Saint Ignatius of Loyola: A Convert’s Story
In Saint Ignatius of Loyola: A Convert’s Story (Messenger Publications), Patrick Corkery SJ brings the warm side of Ignatius to life on the 500th anniversary of his conversion. He takes the reader step by step through the early life of Ignatius, from 1521-1528, and includes guided reflections on the major events as well as Ignatian lessons for today. It is the first book by the Jesuit scholastic from Cork.
The Irish Jesuit notes that to many, Ignatius is the ‘soldier saint’, the disciplined founder of the Society of Jesus. Yet, he was also a man of great warmth. After his death he was remembered not so much as a swashbuckler but as a small man with a constant smile.
My Novice Master used to tell the following story about St Ignatius: when investigations were taking place to canonize him, a beggar in Rome was consulted. The man was most likely not well known to the great and good within Roman Society but was someone that Ignatius had made an impression upon, and he described Ignatius as ‘the small Spaniard with a limp, who smiled a lot.’ I think there is something to this which might be missed.
So much about Ignatius comes from the great and the good of society, and that casts him in a particular light. In the eyes of the beggar he saw something else and I’m sure how Ignatius treated him rings true to Jesus’s comment in Matthew 25:40: ‘Truly I say to you, to the extent that you did it for one of the least of these brothers or sisters of Mine, you did it for Me.’
Tracing his journey from the Battle of Pamplona through convalescence in Loyola and on to his spiritual year in Manresa, Corkery emphasises Ignatius’s flaws, his failings and his spiritual transformation. In Ignatius, Corkery finds – 500 years on – a truly modern figure: a man who became a spiritual navigator of ego and of ambition, of joy and of despair, and who learned to listen in a time bursting with new ideas, new technologies and new worlds.
Regarding the 500th anniversary of Ignatius’s conversion, Corkery says:
“This is obviously an important anniversary for the Society. While we regularly think about Ignatius and all he achieved, it was his accident which changed his life. Had he not been wounded at Pamplona, it is unlikely he would have ended up where he did. I think at a time when people are more open to change and alter the course of their life, it is a good time for us to collectively look at how this event altered Ignatius’s life.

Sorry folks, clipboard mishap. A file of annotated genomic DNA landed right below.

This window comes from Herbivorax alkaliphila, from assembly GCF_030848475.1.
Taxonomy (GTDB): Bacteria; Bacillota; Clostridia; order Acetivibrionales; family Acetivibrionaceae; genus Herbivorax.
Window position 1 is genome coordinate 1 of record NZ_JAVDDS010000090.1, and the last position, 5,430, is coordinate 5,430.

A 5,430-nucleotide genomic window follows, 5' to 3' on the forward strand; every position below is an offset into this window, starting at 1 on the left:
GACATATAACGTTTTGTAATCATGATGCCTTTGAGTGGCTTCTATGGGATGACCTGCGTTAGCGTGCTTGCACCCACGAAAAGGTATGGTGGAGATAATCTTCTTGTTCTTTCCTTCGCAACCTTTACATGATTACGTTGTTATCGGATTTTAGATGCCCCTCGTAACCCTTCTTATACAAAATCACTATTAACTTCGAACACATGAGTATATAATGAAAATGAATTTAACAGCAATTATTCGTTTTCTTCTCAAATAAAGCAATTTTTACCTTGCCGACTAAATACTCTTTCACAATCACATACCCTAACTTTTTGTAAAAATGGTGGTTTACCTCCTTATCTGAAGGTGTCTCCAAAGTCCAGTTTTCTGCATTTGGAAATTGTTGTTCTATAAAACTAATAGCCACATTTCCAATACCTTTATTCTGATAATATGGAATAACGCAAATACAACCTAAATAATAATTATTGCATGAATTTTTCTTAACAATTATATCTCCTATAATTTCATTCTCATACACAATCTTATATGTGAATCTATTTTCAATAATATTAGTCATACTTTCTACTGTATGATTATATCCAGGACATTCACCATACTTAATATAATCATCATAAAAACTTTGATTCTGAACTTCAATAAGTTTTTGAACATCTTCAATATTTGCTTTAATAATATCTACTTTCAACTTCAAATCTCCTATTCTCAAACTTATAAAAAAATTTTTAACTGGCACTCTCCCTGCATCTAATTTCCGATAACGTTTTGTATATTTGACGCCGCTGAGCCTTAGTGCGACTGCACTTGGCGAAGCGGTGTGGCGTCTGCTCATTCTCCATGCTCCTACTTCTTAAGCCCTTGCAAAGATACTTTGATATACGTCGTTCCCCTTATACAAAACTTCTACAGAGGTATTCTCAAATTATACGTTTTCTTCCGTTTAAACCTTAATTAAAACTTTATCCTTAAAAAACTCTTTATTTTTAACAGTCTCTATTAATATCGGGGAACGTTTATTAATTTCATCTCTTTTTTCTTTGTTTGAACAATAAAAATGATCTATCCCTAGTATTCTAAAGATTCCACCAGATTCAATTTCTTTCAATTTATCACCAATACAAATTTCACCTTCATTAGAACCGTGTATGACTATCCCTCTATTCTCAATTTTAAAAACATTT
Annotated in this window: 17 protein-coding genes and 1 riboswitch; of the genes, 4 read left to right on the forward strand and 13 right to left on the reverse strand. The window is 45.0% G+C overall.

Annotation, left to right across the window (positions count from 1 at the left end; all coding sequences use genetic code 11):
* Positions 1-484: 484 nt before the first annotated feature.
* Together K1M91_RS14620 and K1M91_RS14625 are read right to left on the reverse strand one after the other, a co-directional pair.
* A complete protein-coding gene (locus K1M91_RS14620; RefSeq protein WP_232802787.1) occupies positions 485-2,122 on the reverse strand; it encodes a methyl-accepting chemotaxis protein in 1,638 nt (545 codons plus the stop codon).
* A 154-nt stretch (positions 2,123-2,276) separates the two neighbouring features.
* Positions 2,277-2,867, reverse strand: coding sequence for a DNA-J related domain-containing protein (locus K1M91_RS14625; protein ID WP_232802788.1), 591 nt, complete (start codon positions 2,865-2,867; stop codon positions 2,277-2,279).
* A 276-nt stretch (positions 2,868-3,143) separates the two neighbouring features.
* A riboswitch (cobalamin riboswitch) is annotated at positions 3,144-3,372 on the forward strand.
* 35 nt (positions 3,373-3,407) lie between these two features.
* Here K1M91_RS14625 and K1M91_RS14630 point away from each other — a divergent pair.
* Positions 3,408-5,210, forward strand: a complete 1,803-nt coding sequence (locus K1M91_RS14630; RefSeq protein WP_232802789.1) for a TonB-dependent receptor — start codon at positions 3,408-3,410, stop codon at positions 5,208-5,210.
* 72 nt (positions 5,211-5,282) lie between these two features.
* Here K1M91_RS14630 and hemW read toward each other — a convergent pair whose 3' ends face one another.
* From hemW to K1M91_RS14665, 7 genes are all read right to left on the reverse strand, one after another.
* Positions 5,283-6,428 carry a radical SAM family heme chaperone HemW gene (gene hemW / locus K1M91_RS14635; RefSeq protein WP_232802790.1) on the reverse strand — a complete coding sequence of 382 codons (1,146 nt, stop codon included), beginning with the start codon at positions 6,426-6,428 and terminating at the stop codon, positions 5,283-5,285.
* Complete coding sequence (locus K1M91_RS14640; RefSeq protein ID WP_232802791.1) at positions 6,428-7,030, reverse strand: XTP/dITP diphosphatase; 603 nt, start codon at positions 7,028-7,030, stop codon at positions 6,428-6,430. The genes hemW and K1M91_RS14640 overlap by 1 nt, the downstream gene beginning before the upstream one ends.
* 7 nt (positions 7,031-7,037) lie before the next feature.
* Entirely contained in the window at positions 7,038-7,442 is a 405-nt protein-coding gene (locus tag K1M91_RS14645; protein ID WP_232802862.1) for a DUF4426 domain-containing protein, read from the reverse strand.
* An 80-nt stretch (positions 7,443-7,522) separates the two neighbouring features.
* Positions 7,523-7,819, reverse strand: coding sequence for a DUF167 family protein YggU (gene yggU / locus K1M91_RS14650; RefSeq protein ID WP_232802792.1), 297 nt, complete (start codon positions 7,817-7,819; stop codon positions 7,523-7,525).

We can talk about change and its effects, but I think until we channel that change into something positive then we may just become adrift. I hope that anyone looking at Ignatius’s conversion might see it in this light and ultimately come to value a closer relationship with God. This is the relationship that changes things for the better.”
Corkery decided to cover quite a short period in Ignatius’s life. He says:
I’ve only focused on the time he spent from Pamplona until he went to Paris. I think to move past this one could get bogged down in the Society’s founding and lose track of Ignatius’s story. As time moves on, Ignatius’s story becomes a shared one.
For lots of us conversion is an individual experience, so I think it is relevant to give attention to the uniqueness of that process. I’ve also included reflections in each chapter, which I hope help the reader to unpack what they’ve read. I know myself this kind of reflection can be helpful and add to the experience.
Referring to the writing process, Corkery says:
Fr Donal Neary from the Messenger asked me to write the book back in August. I said yes, but I don’t recall thinking what this might involve. When I began writing, I spoke to one of my community, Fr Dermot Mansfield, who wrote an excellent book on Cardinal Newman. His book is much longer than mine, and when I asked him about the process, he said it was an easy book to write, as he and Newman had been friends for so long. Dermot is a great devotee of Newman and thus had this to draw upon.
I’ve known Ignatius since I was about 12 or 13. I recall reading about him in the Junior Cert History course and was fascinated by him even then. That interest persisted and led me in the Jesuits later in life. When I began to write, it came easily enough as I knew the subject pretty well, and it helped that I like and admire him. In some way, the pandemic makes it easier to write. It gave me a lot of time where I might have been doing other things. I suppose I’m oddly grateful to the times we find ourselves in.
On a personal note, Corkery is surprised to find himself a published author as he never imagined that he would actually write a book. He says:
I may have joked about it, but I never thought I would follow through. I recall my Fifth Class teacher telling me after I recounted a Niall Tóibín joke: ‘Corkery, you’ll write a book.’ Maybe she was more prophetic than I had imagined at that time.
Patrick Corkery SJ is a member of the Society of Jesus. Originally from County Cork, he has spent time since 2015 in the United Kingdom and the United States studying to become a Jesuit priest.
Saint Ignatius of Loyola: A Convert’s Story is published by Messenger Publications and is priced at €4.95.